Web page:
Even though you focus on peace building, don’t you also want to convert Muslims to Christianity? In other words, is conversion one of your goals?
We’re Christian for a reason. We believe we’ve been invited into a way of living and being in the world that is true. Naturally, we want others to experience the beauty and goodness we’ve found. But while our Christian hope is that our Muslim friends would encounter and follow Jesus in a transformative way and even join us in our Christian journey, we also recognize that our Muslim friends hope that we might discover the truth as they believe it and convert to Islam to become part of the worldwide Muslim ummah (community).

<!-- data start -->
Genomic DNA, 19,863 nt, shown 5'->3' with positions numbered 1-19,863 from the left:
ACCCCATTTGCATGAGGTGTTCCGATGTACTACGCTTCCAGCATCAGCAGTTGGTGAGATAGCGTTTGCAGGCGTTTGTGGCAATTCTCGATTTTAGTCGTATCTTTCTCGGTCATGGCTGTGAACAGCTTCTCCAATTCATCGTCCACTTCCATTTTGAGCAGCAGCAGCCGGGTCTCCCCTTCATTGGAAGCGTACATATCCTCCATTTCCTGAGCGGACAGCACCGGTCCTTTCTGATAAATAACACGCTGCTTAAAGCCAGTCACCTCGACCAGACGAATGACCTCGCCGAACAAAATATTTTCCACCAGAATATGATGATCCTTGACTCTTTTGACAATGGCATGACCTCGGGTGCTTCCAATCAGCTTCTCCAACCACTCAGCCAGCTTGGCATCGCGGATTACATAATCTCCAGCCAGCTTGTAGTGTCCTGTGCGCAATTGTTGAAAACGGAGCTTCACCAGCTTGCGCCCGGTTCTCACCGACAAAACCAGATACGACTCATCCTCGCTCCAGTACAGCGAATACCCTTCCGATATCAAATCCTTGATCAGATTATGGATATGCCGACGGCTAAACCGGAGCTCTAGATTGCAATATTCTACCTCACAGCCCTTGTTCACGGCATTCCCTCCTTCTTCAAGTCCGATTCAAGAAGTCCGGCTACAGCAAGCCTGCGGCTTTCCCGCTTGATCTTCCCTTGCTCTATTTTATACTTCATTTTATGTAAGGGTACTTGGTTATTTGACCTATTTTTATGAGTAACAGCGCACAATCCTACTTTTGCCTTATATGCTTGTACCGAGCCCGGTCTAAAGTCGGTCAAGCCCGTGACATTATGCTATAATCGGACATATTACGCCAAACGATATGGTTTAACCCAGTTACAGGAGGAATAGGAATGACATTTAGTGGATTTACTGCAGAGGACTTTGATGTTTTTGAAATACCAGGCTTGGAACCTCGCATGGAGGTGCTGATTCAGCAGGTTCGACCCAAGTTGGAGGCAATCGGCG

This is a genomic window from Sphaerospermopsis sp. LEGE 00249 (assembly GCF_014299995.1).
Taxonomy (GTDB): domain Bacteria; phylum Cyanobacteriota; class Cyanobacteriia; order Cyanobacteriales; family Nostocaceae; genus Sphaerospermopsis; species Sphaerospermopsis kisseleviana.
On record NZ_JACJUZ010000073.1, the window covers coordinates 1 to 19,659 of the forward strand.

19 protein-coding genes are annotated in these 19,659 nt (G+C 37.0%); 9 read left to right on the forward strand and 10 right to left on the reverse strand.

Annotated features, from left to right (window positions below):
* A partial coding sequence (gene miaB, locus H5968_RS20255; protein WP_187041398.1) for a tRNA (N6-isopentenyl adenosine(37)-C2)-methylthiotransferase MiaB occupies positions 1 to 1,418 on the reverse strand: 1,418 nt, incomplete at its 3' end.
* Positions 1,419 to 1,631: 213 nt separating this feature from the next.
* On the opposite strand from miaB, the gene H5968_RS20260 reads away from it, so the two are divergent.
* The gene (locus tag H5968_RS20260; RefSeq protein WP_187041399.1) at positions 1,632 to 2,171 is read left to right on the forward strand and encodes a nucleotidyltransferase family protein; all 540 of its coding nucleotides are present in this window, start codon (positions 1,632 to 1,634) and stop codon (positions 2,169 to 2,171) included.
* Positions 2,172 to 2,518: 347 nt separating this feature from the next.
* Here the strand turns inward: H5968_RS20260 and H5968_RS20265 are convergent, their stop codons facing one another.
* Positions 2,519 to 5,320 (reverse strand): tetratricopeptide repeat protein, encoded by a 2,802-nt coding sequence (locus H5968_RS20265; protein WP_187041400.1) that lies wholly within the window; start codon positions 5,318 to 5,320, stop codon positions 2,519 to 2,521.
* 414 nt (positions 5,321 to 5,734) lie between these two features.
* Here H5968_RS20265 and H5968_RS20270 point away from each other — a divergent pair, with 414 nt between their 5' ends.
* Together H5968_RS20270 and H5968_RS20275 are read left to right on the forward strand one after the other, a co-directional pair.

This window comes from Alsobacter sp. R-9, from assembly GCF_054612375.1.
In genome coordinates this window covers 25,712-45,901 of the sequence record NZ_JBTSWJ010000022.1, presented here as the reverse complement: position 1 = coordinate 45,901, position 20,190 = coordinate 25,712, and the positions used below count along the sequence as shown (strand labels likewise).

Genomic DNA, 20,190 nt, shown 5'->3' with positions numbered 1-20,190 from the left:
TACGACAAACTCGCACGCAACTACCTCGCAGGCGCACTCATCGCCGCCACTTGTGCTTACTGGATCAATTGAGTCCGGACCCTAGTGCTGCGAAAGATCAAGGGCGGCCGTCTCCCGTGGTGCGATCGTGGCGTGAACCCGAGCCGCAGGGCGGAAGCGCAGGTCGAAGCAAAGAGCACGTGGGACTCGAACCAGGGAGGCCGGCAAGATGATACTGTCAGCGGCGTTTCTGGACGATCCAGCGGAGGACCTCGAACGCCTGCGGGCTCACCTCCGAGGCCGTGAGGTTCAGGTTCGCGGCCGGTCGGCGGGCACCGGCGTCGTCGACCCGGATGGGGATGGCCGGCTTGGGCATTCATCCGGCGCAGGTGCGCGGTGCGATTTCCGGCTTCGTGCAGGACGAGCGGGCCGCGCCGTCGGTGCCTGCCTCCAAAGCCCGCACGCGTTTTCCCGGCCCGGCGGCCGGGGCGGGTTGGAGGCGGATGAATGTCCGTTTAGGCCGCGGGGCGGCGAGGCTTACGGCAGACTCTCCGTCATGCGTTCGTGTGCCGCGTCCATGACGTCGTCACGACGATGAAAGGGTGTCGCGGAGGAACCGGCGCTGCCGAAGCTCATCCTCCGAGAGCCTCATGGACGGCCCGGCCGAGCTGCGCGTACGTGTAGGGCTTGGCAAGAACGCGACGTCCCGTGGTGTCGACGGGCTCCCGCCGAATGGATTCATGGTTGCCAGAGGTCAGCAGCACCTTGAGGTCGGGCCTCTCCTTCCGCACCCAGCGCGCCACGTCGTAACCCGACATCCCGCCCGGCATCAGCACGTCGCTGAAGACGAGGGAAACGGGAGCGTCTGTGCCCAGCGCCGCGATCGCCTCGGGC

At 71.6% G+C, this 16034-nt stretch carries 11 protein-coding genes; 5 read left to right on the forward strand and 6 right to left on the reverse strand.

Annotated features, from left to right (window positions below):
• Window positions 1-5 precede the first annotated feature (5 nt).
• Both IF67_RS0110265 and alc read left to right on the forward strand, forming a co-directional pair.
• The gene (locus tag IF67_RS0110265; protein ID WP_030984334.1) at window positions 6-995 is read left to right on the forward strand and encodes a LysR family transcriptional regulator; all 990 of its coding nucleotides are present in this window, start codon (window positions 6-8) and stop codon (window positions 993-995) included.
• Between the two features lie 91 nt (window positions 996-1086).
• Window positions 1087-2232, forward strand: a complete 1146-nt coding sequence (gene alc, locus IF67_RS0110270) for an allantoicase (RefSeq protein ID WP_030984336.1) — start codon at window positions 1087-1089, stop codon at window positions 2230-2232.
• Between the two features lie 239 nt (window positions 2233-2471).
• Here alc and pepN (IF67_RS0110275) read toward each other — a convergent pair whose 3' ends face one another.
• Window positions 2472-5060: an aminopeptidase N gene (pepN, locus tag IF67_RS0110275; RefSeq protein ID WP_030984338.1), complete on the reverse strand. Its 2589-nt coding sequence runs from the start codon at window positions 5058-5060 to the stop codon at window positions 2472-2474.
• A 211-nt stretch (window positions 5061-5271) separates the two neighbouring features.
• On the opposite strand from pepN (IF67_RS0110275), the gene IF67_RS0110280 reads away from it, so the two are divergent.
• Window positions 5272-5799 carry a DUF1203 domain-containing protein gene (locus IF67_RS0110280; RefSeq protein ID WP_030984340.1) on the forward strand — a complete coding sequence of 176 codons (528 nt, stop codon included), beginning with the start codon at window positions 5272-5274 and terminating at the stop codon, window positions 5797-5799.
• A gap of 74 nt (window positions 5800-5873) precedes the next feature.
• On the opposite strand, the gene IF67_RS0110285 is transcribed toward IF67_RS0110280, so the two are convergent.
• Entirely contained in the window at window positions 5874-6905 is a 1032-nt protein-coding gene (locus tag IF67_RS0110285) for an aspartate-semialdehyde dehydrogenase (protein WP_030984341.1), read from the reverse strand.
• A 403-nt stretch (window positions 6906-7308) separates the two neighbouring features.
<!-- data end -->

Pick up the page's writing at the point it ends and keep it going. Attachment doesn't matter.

These ultimate hopes are natural for Muslims and Christians to have, including those who participate in dialogue and peace building efforts together. However, Christian and Muslim peace builders acknowledge that seeking to convert one another introduces an agenda into their relationships that actually prevents the development of crucial ingredients necessary for building genuine peace (empathetic listening, self-reflection, the pursuit of genuine understanding, and mutual respect). For example, when my agenda is to convert Muslims I know rather than genuinely listening to their experiences, I will tend to focus my attention on what I understand to be the weaknesses of their point of view so that I can offer rebuttals to their thinking and demonstrate the superiority of my own theological position. This is a very natural way to approach any difference in point of view. But does it really change anyone?